On Air Now

Listen Now

Weather

heavy-rain-night
68°
Cloudy
H 71° L 60°
  • heavy-rain-night
    68°
    Current Conditions
    Cloudy. H 71° L 60°
  • cloudy-day
    66°
    Evening
    Cloudy. H 71° L 60°
  • cloudy-day
    61°
    Morning
    Mostly Cloudy. H 79° L 55°
Listen
Pause
Error

The latest newscast

00:00 | 00:00

Listen
Pause
Error

The latest traffic report

00:00 | 00:00

Listen
Pause
Error

The latest forecast

00:00 | 00:00

Add Event

Blue Martini Lounge Pointe Orlando

Location

Add Event

The Latest Headlines You Need To Know

  • The cold weather we've felt over the past few days has manatees searching for warmer waters. Hundreds of sea cows are floating around the constant 72 degree spring water at Blue Spring State Park. Non-profit Save the Manatee operates two live cameras at the park, one above-water and one below-water. Manatees are at risk of suffering from cold stress if the water they're in drops below 68 degrees. You can see more live webcams at various Florida state parks here. Heads up for all manatee enthusiasts: Save the Manatee is holding a manatee festival this weekend at Blue Spring State Park!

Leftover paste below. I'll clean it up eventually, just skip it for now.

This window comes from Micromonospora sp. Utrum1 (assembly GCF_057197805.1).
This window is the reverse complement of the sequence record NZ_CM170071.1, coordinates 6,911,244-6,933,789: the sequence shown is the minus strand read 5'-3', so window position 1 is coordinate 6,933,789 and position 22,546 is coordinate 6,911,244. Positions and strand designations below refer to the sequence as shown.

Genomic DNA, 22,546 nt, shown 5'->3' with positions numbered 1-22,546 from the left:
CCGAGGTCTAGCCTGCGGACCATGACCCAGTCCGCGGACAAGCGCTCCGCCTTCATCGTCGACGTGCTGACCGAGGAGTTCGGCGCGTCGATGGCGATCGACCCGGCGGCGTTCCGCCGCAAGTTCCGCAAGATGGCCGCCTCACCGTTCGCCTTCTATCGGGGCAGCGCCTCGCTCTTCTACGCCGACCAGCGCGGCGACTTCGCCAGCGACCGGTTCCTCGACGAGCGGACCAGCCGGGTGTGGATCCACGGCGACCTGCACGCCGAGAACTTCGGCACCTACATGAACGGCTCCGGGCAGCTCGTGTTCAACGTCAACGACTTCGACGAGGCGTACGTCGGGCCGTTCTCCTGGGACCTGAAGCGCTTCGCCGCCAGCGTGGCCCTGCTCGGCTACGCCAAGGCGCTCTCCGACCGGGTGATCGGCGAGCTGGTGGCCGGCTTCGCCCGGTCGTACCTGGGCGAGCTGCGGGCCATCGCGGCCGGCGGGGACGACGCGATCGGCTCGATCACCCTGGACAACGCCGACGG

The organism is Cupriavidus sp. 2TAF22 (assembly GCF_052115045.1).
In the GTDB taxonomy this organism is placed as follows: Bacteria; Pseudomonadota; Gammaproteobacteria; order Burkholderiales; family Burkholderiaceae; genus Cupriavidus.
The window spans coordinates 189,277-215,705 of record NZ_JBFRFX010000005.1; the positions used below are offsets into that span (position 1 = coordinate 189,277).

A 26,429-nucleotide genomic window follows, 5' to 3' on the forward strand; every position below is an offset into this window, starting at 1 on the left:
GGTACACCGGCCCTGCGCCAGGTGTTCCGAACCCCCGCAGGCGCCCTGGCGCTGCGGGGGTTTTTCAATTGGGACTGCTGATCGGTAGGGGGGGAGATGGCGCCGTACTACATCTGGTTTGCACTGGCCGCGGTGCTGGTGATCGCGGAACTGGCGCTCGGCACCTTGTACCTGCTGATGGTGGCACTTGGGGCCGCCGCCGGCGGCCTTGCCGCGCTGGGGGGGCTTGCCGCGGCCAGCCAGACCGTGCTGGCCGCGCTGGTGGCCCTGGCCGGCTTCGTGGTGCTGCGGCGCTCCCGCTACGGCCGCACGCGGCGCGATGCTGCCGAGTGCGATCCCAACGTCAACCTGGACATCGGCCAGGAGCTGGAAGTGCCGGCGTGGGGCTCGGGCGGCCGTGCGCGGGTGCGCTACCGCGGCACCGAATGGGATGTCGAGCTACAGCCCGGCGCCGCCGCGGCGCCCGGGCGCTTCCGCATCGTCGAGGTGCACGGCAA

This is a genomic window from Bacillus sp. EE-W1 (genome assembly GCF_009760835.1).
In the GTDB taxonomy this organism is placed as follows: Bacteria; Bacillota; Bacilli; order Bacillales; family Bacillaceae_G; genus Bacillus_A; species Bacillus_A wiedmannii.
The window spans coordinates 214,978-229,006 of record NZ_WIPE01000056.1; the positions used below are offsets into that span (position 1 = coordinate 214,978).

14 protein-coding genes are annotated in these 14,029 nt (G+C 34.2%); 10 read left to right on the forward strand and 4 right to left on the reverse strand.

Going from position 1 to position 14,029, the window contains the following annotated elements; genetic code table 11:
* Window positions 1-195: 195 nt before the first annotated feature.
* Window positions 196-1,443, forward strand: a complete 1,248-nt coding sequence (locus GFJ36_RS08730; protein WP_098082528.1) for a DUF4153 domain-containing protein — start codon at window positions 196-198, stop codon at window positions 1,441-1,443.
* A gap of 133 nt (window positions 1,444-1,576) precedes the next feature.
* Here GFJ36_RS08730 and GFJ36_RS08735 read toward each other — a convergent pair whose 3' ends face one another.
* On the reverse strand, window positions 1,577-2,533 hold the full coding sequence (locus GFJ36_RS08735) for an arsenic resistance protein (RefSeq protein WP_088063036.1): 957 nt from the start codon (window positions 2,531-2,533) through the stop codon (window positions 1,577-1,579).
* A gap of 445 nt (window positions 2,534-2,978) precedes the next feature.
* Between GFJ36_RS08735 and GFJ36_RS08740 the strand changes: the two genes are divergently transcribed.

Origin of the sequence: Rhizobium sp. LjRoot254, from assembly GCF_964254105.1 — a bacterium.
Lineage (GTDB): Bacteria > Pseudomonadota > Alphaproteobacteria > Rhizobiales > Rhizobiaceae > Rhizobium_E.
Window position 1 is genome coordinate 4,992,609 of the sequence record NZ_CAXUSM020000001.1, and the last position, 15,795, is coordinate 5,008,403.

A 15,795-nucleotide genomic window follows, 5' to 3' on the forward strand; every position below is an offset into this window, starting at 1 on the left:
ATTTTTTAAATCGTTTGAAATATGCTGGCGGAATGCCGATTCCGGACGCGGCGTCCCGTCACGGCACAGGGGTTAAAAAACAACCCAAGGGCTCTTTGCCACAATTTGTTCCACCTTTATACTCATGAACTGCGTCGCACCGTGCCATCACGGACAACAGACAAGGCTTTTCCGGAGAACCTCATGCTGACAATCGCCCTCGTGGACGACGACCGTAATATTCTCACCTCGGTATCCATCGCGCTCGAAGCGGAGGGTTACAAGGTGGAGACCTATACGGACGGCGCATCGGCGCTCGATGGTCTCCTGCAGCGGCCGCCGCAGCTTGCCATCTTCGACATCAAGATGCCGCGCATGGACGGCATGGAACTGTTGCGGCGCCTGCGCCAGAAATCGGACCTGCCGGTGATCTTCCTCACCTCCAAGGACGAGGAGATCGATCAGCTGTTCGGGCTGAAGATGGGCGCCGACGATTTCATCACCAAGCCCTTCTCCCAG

• Jim Lehrer, the debate moderator and journalist who co-founded “PBS NewsHour” and spent the next 36 years anchoring the show has died, PBS announced Thursday. He was 85. PBS officials said Lehrer died “peacefully in his sleep at his home” Thursday in Washington, according to the network and The New York Times. “With heavy hearts we report the death of PBS NewsHour co-founder Jim Lehrer at age 85,” employees of news show wrote Thursday afternoon in a tweet. “A giant in journalism, his tenacity and dedication to simply delivering the news remain the core of our work.” Lehrer retired in 2011, 36 years after he and his friend Robert MacNeil co-founded “PBS NewsHour,' according to CNN. The show, then called “The MacNeil/Lehrer NewsHour,” was the only hour-long national news broadcast to air nightly in the country at the time of its debut. “I’m heartbroken at the loss of someone who was central to my professional life, a mentor to me and someone whose friendship I’ve cherished for decades,” Judy Woodruff, who in 2013 succeeded Lehrer on the anchor desk at PBS NewsHour,” said in a statement. “I’ve looked up to him as the standard for fair, probing and thoughtful journalism and I know countless others who feel the same way.” Tributes poured in from colleagues and watchers alike, including from Fox News’ Bret Baier, who called Lehrer “an inspiration to a whole generation of political journalists— including this one.' Dan Rather said “few approached their work with more equanimity and integrity than Jim Lehrer.” And Jake Tapper of CNN called Lehrer “a wonderful man and a superb journalist.” Lehrer was best known for his anchoring work, but he also moderated a dozen presidential debates and wrote several novels four plays and three memoirs, according to The New York Times. Prior to joining PBS, Lehrer worked as a reporter for Dallas public television station KERO, the Dallas Morning News, the Dallas Times-Herald and the National Public Affairs Center for Television. Lehrer was born May 19, 1934. He attended Victoria College in Texas before studying journalism at the University of Missouri. He served for three years as an infantry officer in the U.S. Marine Corps, according to PBS. He is survived by his wife of nearly 60 years, Kate Staples; his daughters Jamie, Lucy and Amanda and six grandchildren. The Associated Press contributed to this report.